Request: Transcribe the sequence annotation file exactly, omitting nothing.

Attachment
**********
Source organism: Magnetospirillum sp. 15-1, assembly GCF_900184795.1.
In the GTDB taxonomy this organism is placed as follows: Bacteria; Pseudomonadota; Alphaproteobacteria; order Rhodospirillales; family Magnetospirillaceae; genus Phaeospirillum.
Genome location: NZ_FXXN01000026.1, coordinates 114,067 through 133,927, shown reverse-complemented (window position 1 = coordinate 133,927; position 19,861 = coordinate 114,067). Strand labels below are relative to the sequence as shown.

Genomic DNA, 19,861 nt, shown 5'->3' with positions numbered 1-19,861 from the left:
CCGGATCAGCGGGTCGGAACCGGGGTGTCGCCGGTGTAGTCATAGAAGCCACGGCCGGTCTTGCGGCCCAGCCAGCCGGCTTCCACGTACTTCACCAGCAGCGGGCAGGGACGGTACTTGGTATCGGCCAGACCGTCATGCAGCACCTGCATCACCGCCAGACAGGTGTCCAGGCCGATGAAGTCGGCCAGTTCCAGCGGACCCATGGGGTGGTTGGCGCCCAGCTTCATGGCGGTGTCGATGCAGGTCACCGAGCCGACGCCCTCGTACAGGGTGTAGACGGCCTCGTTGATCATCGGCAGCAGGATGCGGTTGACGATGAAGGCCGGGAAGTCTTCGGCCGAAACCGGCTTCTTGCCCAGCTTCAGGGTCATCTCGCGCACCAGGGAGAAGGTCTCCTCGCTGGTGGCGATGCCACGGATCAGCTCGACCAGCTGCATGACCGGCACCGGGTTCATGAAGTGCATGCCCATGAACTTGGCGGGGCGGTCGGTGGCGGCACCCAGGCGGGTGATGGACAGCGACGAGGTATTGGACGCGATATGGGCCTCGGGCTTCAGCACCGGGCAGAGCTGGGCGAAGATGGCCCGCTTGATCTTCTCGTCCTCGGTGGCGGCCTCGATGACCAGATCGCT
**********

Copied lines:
Source organism: Magnetospirillum sp. 15-1, assembly GCF_900184795.1.
In the GTDB taxonomy this organism is placed as follows: Bacteria; Pseudomonadota; Alphaproteobacteria; order Rhodospirillales; family Magnetospirillaceae; genus Phaeospirillum.
Genome location: NZ_FXXN01000026.1, coordinates 114,067 through 133,927, shown reverse-complemented (window position 1 = coordinate 133,927; position 19,861 = coordinate 114,067). Strand labels below are relative to the sequence as shown.

Genomic DNA, 19,861 nt, shown 5'->3' with positions numbered 1-19,861 from the left:
CCGGATCAGCGGGTCGGAACCGGGGTGTCGCCGGTGTAGTCATAGAAGCCACGGCCGGTCTTGCGGCCCAGCCAGCCGGCTTCCACGTACTTCACCAGCAGCGGGCAGGGACGGTACTTGGTATCGGCCAGACCGTCATGCAGCACCTGCATCACCGCCAGACAGGTGTCCAGGCCGATGAAGTCGGCCAGTTCCAGCGGACCCATGGGGTGGTTGGCGCCCAGCTTCATGGCGGTGTCGATGCAGGTCACCGAGCCGACGCCCTCGTACAGGGTGTAGACGGCCTCGTTGATCATCGGCAGCAGGATGCGGTTGACGATGAAGGCCGGGAAGTCTTCGGCCGAAACCGGCTTCTTGCCCAGCTTCAGGGTCATCTCGCGCACCAGGGAGAAGGTCTCCTCGCTGGTGGCGATGCCACGGATCAGCTCGACCAGCTGCATGACCGGCACCGGGTTCATGAAGTGCATGCCCATGAACTTGGCGGGGCGGTCGGTGGCGGCACCCAGGCGGGTGATGGACAGCGACGAGGTATTGGACGCGATATGGGCCTCGGGCTTCAGCACCGGGCAGAGCTGGGCGAAGATGGCCCGCTTGATCTTCTCGTCCTCGGTGGCGGCCTCGATGACCAGATCGCT